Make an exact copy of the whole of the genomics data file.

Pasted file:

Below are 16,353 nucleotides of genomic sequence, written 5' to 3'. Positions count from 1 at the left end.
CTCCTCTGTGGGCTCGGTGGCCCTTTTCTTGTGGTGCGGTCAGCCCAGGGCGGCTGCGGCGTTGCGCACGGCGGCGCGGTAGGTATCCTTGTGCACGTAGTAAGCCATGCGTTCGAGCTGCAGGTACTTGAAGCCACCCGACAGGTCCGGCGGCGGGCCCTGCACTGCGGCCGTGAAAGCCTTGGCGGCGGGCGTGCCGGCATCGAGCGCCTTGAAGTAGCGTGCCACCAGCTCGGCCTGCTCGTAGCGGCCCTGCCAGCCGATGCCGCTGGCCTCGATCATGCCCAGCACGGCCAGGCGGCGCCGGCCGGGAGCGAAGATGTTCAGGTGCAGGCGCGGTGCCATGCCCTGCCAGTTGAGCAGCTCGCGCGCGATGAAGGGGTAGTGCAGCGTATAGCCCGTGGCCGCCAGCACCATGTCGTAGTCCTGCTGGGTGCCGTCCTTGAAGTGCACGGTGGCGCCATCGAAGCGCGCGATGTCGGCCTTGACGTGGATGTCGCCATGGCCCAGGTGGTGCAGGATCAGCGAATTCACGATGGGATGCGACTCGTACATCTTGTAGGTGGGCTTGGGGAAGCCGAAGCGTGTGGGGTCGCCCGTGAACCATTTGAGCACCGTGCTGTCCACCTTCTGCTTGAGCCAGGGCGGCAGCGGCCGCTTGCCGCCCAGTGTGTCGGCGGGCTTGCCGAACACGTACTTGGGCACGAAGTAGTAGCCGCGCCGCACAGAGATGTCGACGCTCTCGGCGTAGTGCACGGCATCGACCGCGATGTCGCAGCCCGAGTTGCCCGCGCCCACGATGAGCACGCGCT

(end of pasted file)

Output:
Below are 16,353 nucleotides of genomic sequence, written 5' to 3'. Positions count from 1 at the left end.
CTCCTCTGTGGGCTCGGTGGCCCTTTTCTTGTGGTGCGGTCAGCCCAGGGCGGCTGCGGCGTTGCGCACGGCGGCGCGGTAGGTATCCTTGTGCACGTAGTAAGCCATGCGTTCGAGCTGCAGGTACTTGAAGCCACCCGACAGGTCCGGCGGCGGGCCCTGCACTGCGGCCGTGAAAGCCTTGGCGGCGGGCGTGCCGGCATCGAGCGCCTTGAAGTAGCGTGCCACCAGCTCGGCCTGCTCGTAGCGGCCCTGCCAGCCGATGCCGCTGGCCTCGATCATGCCCAGCACGGCCAGGCGGCGCCGGCCGGGAGCGAAGATGTTCAGGTGCAGGCGCGGTGCCATGCCCTGCCAGTTGAGCAGCTCGCGCGCGATGAAGGGGTAGTGCAGCGTATAGCCCGTGGCCGCCAGCACCATGTCGTAGTCCTGCTGGGTGCCGTCCTTGAAGTGCACGGTGGCGCCATCGAAGCGCGCGATGTCGGCCTTGACGTGGATGTCGCCATGGCCCAGGTGGTGCAGGATCAGCGAATTCACGATGGGATGCGACTCGTACATCTTGTAGGTGGGCTTGGGGAAGCCGAAGCGTGTGGGGTCGCCCGTGAACCATTTGAGCACCGTGCTGTCCACCTTCTGCTTGAGCCAGGGCGGCAGCGGCCGCTTGCCGCCCAGTGTGTCGGCGGGCTTGCCGAACACGTACTTGGGCACGAAGTAGTAGCCGCGCCGCACAGAGATGTCGACGCTCTCGGCGTAGTGCACGGCATCGACCGCGATGTCGCAGCCCGAGTTGCCCGCGCCCACGATGAGCACGCGCT